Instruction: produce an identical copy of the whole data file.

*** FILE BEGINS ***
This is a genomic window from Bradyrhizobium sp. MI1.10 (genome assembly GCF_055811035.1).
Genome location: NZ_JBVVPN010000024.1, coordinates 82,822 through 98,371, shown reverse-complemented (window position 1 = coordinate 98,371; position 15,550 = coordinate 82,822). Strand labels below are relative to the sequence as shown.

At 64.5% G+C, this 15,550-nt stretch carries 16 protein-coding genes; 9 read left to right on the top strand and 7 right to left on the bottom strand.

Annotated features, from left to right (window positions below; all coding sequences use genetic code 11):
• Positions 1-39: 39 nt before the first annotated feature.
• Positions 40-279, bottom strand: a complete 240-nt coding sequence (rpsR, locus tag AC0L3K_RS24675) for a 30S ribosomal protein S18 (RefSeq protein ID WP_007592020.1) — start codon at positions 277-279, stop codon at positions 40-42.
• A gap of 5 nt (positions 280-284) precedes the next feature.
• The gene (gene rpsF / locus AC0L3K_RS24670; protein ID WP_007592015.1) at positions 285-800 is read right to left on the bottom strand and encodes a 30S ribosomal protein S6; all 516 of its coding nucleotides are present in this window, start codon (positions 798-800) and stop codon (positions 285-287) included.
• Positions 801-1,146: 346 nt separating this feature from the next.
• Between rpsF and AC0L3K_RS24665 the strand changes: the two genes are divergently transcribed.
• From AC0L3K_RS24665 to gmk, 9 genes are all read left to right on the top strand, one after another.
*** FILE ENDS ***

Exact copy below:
This is a genomic window from Bradyrhizobium sp. MI1.10 (genome assembly GCF_055811035.1).
Genome location: NZ_JBVVPN010000024.1, coordinates 82,822 through 98,371, shown reverse-complemented (window position 1 = coordinate 98,371; position 15,550 = coordinate 82,822). Strand labels below are relative to the sequence as shown.

At 64.5% G+C, this 15,550-nt stretch carries 16 protein-coding genes; 9 read left to right on the top strand and 7 right to left on the bottom strand.

Annotated features, from left to right (window positions below; all coding sequences use genetic code 11):
• Positions 1-39: 39 nt before the first annotated feature.
• Positions 40-279, bottom strand: a complete 240-nt coding sequence (rpsR, locus tag AC0L3K_RS24675) for a 30S ribosomal protein S18 (RefSeq protein ID WP_007592020.1) — start codon at positions 277-279, stop codon at positions 40-42.
• A gap of 5 nt (positions 280-284) precedes the next feature.
• The gene (gene rpsF / locus AC0L3K_RS24670; protein ID WP_007592015.1) at positions 285-800 is read right to left on the bottom strand and encodes a 30S ribosomal protein S6; all 516 of its coding nucleotides are present in this window, start codon (positions 798-800) and stop codon (positions 285-287) included.
• Positions 801-1,146: 346 nt separating this feature from the next.
• Between rpsF and AC0L3K_RS24665 the strand changes: the two genes are divergently transcribed.
• From AC0L3K_RS24665 to gmk, 9 genes are all read left to right on the top strand, one after another.